Making The Most Of Structural Support: Moderating Influence Of Employees' Clarity And Negative Affect

Sharon Parker, C. Collins, H. Nguyen, Anya Johnson

Research output: Contribution to journalArticlepeer-review

48 Citations (Web of Science)


We investigated structural support as a work design characteristic potentially enabling employee effectiveness in demanding contexts, proposing that structural support enhances job and role outcomes for employees but that effects depend on both the outcome under consideration (job vs. role) and the employees themselves. We tested hypotheses in a within-persons quasi-experiment in which 48 hospital doctors carried out their work with and without structural support. Structural support had positive effects on perceived core job performance, and these effects were stronger for individuals with higher clarity about others' work roles, suggesting that individuals can better mobilize available support when clear about how to allocate it. Support was also associated with improved role outcomes although, consistently with conservation of resources theory, effects differed with affect. For individuals with higher negative work affect, structural support was associated with lowered perceived role overload (a resource protection mechanism). For individuals with lower negative work affect, support was associated with higher perceived skill utilization and proactive work behavior (a resource accumulation mechanism). We approach social support at work in a novel way, extend relational approaches to work design, and show the value of considering both job and role outcomes in work redesign research. [ABSTRACT FROM AUTHOR]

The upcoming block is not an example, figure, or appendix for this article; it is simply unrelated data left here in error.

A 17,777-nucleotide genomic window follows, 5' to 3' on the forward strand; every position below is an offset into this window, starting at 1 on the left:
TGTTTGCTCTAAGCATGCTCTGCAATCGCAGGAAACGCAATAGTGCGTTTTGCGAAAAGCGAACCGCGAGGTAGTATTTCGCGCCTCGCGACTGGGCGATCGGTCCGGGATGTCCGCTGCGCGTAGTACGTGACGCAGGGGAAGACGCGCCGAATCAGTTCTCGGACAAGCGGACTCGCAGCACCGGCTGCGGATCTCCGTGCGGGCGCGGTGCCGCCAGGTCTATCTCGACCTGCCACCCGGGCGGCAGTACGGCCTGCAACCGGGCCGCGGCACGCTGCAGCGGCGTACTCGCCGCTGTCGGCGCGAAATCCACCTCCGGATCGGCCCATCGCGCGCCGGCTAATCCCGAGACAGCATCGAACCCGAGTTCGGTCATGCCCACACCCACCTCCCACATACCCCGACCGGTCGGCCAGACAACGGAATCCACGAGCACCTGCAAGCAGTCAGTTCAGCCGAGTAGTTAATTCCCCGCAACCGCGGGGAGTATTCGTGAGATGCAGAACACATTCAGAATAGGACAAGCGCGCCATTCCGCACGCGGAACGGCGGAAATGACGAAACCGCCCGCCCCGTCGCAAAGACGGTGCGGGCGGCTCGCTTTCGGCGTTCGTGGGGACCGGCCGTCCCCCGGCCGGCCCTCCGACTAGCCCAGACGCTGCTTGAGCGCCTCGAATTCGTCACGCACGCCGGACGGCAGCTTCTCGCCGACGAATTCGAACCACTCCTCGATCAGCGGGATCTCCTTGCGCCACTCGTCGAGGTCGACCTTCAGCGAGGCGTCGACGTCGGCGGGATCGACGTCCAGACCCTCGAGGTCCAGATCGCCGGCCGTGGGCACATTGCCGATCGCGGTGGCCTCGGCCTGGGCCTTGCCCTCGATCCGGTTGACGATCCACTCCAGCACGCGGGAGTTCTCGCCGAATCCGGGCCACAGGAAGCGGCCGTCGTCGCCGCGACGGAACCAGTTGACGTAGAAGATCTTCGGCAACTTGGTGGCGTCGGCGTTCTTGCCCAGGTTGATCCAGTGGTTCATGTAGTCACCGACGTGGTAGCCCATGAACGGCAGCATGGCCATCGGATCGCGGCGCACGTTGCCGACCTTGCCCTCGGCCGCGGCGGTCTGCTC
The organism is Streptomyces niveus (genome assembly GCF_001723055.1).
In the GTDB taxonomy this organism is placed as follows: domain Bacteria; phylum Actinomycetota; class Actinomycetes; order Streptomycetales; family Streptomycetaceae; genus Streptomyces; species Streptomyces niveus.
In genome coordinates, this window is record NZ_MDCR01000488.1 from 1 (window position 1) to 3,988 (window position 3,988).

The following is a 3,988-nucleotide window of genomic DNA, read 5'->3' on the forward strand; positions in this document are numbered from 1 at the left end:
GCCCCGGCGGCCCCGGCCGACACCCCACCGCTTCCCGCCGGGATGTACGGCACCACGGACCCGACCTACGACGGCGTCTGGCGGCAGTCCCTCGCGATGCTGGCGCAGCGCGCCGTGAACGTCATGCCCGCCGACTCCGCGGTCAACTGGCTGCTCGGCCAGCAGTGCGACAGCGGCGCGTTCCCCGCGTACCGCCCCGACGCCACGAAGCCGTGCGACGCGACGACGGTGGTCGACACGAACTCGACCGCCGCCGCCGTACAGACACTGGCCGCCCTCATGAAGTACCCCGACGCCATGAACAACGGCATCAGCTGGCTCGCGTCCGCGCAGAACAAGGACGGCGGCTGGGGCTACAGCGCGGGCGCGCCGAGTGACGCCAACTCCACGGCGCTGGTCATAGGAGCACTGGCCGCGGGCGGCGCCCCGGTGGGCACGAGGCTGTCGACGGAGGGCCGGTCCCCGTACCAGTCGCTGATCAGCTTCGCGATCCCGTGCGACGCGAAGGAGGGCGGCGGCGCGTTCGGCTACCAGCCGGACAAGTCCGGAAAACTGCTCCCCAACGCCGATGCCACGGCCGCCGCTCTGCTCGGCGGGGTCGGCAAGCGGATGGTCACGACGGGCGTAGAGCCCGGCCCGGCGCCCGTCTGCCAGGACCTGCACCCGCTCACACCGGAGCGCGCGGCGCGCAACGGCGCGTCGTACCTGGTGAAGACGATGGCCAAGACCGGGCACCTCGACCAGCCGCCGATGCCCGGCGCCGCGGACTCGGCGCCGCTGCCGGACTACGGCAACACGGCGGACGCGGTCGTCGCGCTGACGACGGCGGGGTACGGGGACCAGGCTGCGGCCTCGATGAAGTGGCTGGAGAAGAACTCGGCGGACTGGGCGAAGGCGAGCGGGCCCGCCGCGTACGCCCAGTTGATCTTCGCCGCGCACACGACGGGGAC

Copyright of Academy of Management Journal is the property of Academy of Management and its content may not be copied or emailed to multiple sites or posted to a listserv without the copyright holder's express written permission. However, users may print, download, or email articles for individual use. This abstract may be abridged. No warranty is given about the accuracy of the copy. Users should refer to the original published version of the material for the full abstract. (Copyright applies to all Abstracts.)
Original languageEnglish
Pages (from-to)867-892
Issue number3
Early online date20 Jul 2012
Publication statusPublished - 1 Jun 2013


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